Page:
Photo: The Jamaican home of author Ian Fleming is at the heart of Goldeneye Resort, where guests can stay in the original house or villas on the grounds. Contributed by Peter Brown / Island Outpost
GoldenEye Hotel & Resort, Jamaica
You may recognize the title of one of the James Bond films, but it’s also the name of the five-bedroom house built on the north side of the island by author Ian Fleming at the end of World War II. It was here, on the 15-acre property, that he wrote the spy stories, three of which are set in Jamaica.
In 1976, music mogul Chris Blackwell bought the estate from the Fleming heirs and expanded it into a 52-acre exclusive resort. Guests can stay in one of the home’s five bedrooms or one- or two-bedroom villas or cottages built on the edge of the bay, and they’ll have access to the spa, private lagoon, gardens and pools. Take a bay tour in the resort’s glass-bottomed boat, snorkel, join a yoga class on the beach, paddleboard, go fishing in a wooden canoe (and let the chef cook whatever you catch) or settle in around a beach bonfire for an outdoor showing of Bond films. Stays come with meals and unlimited alcoholic drinks. Off-season rates for a double-occupancy room start at $2,500 per night.
Photo: Aiken, South Carolina, is an equestrian-lover’s paradise, with polo fields, trails and horse-related sculptures. Contributed by H.M. Cauley
How many towns have dirt roads by design? In Aiken, those paths are for the equine residents, who count among their numbers some of the world’s top prize-winners. A horse theme permeates the town, from the horse heads on the street signs to the various life-sized statues scattered around the downtown district. Polo matches and show jumping are part of the entertainment here, and visitors can rent an animal from one of the many stables for a fox hunt, polo match or a leisurely ride along the extensive horse trails.
Those who prefer wheels under their feet can hop on the trolley that takes off from the visitors center and museum and stops at historic sites, the open-air farmers market, notable homes and the Thoroughbred Racing Hall of Fame and Museum (135 Dupree Place. 803-642-7631, aikenracinghalloffame.com). A charming downtown features cafes, coffee shops, bakeries and several shops selling equine equipment. Stroll the extensive gardens before having dinner in the converted stables of the 1898 Rose Hill Plantation (221 Greenville St. 803-648-1181, rosehillestate.com), then retire for the night in one of the guest rooms. The glamorous Wilcox Hotel (100 Colleton Ave. 803-648-1898, thewillcox.com) dates back to 1900, when the town was a winter haven for wealthy Northerners.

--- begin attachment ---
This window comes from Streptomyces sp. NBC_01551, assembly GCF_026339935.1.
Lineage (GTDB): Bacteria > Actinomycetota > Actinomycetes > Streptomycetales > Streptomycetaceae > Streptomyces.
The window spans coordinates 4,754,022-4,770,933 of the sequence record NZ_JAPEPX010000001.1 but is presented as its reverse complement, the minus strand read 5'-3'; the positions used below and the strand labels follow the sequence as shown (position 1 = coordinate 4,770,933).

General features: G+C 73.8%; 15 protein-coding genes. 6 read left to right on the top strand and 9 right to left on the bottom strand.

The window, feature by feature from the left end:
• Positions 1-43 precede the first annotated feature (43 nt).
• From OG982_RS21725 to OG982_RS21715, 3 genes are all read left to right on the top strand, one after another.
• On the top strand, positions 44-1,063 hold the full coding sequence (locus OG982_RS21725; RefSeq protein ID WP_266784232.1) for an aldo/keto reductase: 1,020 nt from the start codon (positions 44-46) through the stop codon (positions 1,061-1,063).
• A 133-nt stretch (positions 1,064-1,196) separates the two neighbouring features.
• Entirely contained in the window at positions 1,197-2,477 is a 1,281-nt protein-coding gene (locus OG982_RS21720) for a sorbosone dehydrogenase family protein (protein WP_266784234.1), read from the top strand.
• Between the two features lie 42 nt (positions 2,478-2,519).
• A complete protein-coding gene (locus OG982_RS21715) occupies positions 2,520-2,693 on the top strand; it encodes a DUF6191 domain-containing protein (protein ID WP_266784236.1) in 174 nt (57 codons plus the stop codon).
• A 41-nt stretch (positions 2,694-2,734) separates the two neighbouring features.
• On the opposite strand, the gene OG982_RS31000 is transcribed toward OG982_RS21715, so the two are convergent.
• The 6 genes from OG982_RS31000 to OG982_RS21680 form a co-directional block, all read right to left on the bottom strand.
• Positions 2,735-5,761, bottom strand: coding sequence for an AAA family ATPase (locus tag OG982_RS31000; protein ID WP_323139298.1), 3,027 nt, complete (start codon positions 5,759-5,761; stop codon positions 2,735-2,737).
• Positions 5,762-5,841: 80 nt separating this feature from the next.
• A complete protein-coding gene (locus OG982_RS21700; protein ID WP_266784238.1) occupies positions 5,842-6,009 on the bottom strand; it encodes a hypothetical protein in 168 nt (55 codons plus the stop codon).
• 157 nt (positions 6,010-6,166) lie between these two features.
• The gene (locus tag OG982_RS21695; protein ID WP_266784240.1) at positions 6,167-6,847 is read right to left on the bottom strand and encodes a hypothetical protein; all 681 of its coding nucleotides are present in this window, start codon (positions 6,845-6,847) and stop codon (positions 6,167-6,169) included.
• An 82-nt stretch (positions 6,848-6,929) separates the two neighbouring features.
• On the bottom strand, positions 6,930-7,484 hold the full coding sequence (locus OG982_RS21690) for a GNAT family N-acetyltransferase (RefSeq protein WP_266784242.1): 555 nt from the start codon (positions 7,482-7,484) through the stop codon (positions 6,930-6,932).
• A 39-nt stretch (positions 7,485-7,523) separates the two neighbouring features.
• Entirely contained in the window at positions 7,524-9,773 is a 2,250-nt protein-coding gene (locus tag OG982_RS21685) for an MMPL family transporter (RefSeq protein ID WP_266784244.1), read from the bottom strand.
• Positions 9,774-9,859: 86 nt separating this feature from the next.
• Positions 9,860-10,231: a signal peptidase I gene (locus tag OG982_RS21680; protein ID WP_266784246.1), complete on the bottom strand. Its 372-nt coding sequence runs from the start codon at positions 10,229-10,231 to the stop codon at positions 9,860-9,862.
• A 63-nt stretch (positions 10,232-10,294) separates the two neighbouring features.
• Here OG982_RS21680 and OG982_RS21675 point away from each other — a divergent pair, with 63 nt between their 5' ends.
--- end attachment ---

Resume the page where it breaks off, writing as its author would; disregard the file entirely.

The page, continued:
Photo: The quintessential New England town, Stowe is a a showplace for fall foliage. Contributed by Stowe Mountain Resort.
You could curl up next to a roaring fire at a charming bed-and-breakfast, but with Vermont’s highest peak just outside the door, you’d be missing a lot of action outdoors. Mount Mansfield, towering 4,395 above the town, is the center of sporting life year-round, from skiing, snowboarding and sleigh riding in the winter to mountain biking, hot air ballooning and hiking in the summer.
Glide over the snow in a dog-drawn sled, or over the fields in a cart during the summer (Eden Dogsledding, 1390 Square Road, Eden Mills, Vt. 802-635-9070, edendogsledding.com). Take the whole family on a fly-fishing lesson from the Fly Rod Shop (2703 Waterbury Road. 802-253-7346, flyrodshop.com), then spend the afternoon in the inner sanctum of the Ben and Jerry’s ice cream factory to discover how those irresistible flavors are made (1281 Waterbury-Stowe Road, Waterbury, Vt. 866-258-6877, benjerry.com).
Save room for dinner: This town of just 4,300 is home to a plethora of brewpubs, bistros, after-ski cafes and restaurants with menus to sate just about any craving.
Atlantic City, N.J.
For decades, the main reason to go to this seaside town was to spend the day on the wide beach, then while away the evening sauntering or riding a tram along the boardwalk, lined with shops, amusement park rides, pubs and restaurants. In 1978, the arrival of Las Vegas-style casinos, replete with star-studded shows, lavish buffets and the usual array of betting games, turned the town into more than just a summertime destination.
Though the sluggish economy closed four casinos in 2014, there’s still plenty of action at Harrah’s, Caesars, the Tropicana and five others. Complementing the luxurious hotels are spas, Imax theaters and celebrity restaurants: Stephen Starr’s Continental (1 Atlantic Ocean. 609-674-8300, continentalac.com), Gordon Ramsay’s Pub and Grill (2100 Pacific Ave. 609-343-2600, caesars.com), Wolfgang Puck American Grille (1 Borgata Way. 609-317-1000, wolfgangpuck.com) and Bobby Flay Steak (1 Borgata Way. 609-317-1000, bobbyflaysteak.com).
A favorite spot for families is the Central Pier Arcade (1400 Boardwalk. 609-345-5219, centralpierarcade.com), where paintball, arcade games and go-karts are among the activities. On the bay side, the Historic Gardner’s Basin (800 N. New Hampshire Ave. 609-348-2880, acaquarium.com) features an aquarium, a crafters village, fishing docks and companies offering boat rides. Visitors can combine an Atlantic City trek with a day of sightseeing in Philadelphia, just an 80-minute drive from the beach.